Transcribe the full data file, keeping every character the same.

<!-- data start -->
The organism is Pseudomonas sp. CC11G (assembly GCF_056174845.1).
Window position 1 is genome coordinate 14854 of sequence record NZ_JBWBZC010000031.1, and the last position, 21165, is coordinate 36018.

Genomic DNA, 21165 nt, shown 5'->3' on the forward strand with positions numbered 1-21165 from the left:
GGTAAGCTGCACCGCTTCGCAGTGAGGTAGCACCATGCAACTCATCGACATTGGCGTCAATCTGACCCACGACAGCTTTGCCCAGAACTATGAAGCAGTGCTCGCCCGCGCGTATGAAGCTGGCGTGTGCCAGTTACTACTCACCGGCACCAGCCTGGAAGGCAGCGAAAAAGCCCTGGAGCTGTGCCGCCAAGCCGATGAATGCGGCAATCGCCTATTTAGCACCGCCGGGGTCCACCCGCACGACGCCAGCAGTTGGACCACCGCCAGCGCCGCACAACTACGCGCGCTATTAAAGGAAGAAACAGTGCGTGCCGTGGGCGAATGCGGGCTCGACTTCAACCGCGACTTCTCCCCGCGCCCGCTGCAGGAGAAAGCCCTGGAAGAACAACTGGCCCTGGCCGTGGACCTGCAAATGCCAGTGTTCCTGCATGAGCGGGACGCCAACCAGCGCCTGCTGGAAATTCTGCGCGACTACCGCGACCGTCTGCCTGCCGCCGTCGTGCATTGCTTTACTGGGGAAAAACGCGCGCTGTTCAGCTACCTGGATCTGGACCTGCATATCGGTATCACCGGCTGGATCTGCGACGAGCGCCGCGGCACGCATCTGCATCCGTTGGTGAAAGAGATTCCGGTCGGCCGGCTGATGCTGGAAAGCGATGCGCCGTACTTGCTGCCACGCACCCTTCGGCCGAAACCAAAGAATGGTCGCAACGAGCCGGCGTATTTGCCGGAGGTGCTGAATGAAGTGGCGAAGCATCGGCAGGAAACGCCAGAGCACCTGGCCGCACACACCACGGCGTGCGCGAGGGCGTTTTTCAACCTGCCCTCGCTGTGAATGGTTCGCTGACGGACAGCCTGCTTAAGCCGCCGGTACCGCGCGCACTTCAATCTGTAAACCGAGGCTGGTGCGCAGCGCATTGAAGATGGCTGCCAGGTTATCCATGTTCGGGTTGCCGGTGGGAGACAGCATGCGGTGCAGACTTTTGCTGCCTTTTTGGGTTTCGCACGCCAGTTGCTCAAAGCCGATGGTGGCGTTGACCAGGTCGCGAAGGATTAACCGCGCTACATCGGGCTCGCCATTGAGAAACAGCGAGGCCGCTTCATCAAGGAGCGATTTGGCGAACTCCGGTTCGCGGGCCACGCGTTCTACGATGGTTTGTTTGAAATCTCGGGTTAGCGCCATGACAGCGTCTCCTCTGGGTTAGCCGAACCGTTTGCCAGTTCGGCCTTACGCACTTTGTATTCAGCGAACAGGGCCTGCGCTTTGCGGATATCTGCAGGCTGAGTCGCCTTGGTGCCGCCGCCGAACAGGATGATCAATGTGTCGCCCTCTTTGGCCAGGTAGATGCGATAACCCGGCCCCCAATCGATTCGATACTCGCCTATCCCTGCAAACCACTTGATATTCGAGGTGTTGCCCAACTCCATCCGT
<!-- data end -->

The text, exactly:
The organism is Pseudomonas sp. CC11G (assembly GCF_056174845.1).
Window position 1 is genome coordinate 14854 of sequence record NZ_JBWBZC010000031.1, and the last position, 21165, is coordinate 36018.

Genomic DNA, 21165 nt, shown 5'->3' on the forward strand with positions numbered 1-21165 from the left:
GGTAAGCTGCACCGCTTCGCAGTGAGGTAGCACCATGCAACTCATCGACATTGGCGTCAATCTGACCCACGACAGCTTTGCCCAGAACTATGAAGCAGTGCTCGCCCGCGCGTATGAAGCTGGCGTGTGCCAGTTACTACTCACCGGCACCAGCCTGGAAGGCAGCGAAAAAGCCCTGGAGCTGTGCCGCCAAGCCGATGAATGCGGCAATCGCCTATTTAGCACCGCCGGGGTCCACCCGCACGACGCCAGCAGTTGGACCACCGCCAGCGCCGCACAACTACGCGCGCTATTAAAGGAAGAAACAGTGCGTGCCGTGGGCGAATGCGGGCTCGACTTCAACCGCGACTTCTCCCCGCGCCCGCTGCAGGAGAAAGCCCTGGAAGAACAACTGGCCCTGGCCGTGGACCTGCAAATGCCAGTGTTCCTGCATGAGCGGGACGCCAACCAGCGCCTGCTGGAAATTCTGCGCGACTACCGCGACCGTCTGCCTGCCGCCGTCGTGCATTGCTTTACTGGGGAAAAACGCGCGCTGTTCAGCTACCTGGATCTGGACCTGCATATCGGTATCACCGGCTGGATCTGCGACGAGCGCCGCGGCACGCATCTGCATCCGTTGGTGAAAGAGATTCCGGTCGGCCGGCTGATGCTGGAAAGCGATGCGCCGTACTTGCTGCCACGCACCCTTCGGCCGAAACCAAAGAATGGTCGCAACGAGCCGGCGTATTTGCCGGAGGTGCTGAATGAAGTGGCGAAGCATCGGCAGGAAACGCCAGAGCACCTGGCCGCACACACCACGGCGTGCGCGAGGGCGTTTTTCAACCTGCCCTCGCTGTGAATGGTTCGCTGACGGACAGCCTGCTTAAGCCGCCGGTACCGCGCGCACTTCAATCTGTAAACCGAGGCTGGTGCGCAGCGCATTGAAGATGGCTGCCAGGTTATCCATGTTCGGGTTGCCGGTGGGAGACAGCATGCGGTGCAGACTTTTGCTGCCTTTTTGGGTTTCGCACGCCAGTTGCTCAAAGCCGATGGTGGCGTTGACCAGGTCGCGAAGGATTAACCGCGCTACATCGGGCTCGCCATTGAGAAACAGCGAGGCCGCTTCATCAAGGAGCGATTTGGCGAACTCCGGTTCGCGGGCCACGCGTTCTACGATGGTTTGTTTGAAATCTCGGGTTAGCGCCATGACAGCGTCTCCTCTGGGTTAGCCGAACCGTTTGCCAGTTCGGCCTTACGCACTTTGTATTCAGCGAACAGGGCCTGCGCTTTGCGGATATCTGCAGGCTGAGTCGCCTTGGTGCCGCCGCCGAACAGGATGATCAATGTGTCGCCCTCTTTGGCCAGGTAGATGCGATAACCCGGCCCCCAATCGATTCGATACTCGCCTATCCCTGCAAACCACTTGATATTCGAGGTGTTGCCCAACTCCATCCGT